About the Book
Twelve-year-old Ram is a street boy living behind a sign on a building’s rooftop, barely scraping by, winning games of gilli for money, occasionally given morsels of food through the kindness of Mr. Singh, a professor and father of his friend Daya.
But his prowess at gilli is what gets him into big trouble. One day, when he wins against some schoolboys fair and square, the boys are infuriated. As they chase Ram across town, he flings his small sack of money over a factory gate where no one can get it, and disappears into the alleyways. But someone does get the money, Ram discovers when he sneaks back later on to rescue what is his—a strange-ish man on a bike who also seems to be collecting…rocks? Ram follows the man into the jungle, where he finds something unlike anything he’s seen—statues, hundreds of statues…no, thousands of them! Gods and goddesses and buildings, all at half scale. What is this place? And the rock collecting man, Nek, has built them all! When Nek discovers that Ram has followed him, he has no choice but to let the boy stay and earn back the money Nek has spent. How else can he keep him quiet? For his creations lie on land that isn’t technically his to build on.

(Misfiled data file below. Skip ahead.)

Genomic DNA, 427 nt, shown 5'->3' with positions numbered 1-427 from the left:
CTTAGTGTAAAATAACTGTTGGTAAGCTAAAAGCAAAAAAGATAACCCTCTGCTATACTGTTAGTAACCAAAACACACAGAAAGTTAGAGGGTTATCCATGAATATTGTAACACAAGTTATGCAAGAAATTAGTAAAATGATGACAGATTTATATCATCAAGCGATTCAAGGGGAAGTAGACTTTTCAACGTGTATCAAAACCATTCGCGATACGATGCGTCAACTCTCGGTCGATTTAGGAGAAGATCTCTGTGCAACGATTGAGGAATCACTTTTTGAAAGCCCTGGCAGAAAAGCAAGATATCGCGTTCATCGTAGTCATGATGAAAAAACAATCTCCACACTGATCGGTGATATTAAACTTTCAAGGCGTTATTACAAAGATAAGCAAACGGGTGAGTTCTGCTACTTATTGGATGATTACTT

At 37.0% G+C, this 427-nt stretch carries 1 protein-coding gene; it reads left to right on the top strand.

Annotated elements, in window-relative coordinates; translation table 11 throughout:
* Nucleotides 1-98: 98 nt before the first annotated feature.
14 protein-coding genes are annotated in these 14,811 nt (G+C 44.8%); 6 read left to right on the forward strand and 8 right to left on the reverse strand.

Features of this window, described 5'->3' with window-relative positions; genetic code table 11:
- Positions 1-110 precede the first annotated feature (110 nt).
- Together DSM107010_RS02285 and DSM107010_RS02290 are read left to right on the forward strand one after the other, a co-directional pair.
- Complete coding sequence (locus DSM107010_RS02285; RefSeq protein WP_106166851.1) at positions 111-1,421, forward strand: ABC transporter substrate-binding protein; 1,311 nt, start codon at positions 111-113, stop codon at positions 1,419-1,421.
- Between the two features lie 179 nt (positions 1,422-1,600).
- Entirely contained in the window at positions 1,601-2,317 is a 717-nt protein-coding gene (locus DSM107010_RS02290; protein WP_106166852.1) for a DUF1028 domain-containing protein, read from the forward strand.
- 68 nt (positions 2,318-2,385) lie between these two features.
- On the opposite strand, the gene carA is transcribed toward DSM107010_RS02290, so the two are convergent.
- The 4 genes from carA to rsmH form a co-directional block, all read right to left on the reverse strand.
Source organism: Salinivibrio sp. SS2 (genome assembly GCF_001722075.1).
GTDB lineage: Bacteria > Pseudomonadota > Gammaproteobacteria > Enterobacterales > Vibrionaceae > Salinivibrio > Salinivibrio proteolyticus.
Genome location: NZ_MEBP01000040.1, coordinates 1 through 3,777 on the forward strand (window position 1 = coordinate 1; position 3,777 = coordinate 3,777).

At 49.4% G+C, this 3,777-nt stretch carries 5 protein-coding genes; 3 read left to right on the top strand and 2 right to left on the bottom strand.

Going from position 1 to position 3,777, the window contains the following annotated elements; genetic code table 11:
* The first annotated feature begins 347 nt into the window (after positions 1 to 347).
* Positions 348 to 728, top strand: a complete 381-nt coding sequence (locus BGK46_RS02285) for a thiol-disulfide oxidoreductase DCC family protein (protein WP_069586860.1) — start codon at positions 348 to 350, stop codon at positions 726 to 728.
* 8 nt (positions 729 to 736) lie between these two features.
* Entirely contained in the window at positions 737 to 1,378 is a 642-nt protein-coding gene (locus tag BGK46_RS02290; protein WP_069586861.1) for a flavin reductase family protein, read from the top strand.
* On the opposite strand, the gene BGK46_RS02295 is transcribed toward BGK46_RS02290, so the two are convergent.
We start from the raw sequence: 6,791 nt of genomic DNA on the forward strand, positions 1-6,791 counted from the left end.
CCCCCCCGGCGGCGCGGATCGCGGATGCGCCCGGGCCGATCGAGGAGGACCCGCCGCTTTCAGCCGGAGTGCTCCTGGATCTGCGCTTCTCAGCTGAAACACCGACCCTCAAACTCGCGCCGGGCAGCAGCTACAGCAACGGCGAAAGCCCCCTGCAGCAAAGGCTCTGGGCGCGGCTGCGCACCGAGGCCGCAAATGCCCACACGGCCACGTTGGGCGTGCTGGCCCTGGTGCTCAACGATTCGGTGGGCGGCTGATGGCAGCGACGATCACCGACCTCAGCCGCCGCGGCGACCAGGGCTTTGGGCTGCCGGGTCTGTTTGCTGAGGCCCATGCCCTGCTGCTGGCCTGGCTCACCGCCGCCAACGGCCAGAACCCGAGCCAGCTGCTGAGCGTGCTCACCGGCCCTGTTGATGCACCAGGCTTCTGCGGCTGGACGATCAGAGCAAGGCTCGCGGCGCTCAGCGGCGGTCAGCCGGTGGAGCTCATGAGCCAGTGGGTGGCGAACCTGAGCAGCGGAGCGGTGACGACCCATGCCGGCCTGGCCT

As Ram and Nek hesitantly become friends, Ram learns the true nature of this hidden village in the jungle, as well as the stories of Shiva and Lord Rama, stories of gods and goddesses that in strange ways seem to parallel Ram’s…and Nek’s.
Based on the true story of one of India’s most beloved artists and modern day folk heroes, and intertwined with mythology and the sociopolitics of India, this is an exquisitely wrought, unexpected, and singular tale about the connection of community and how art can help make us human.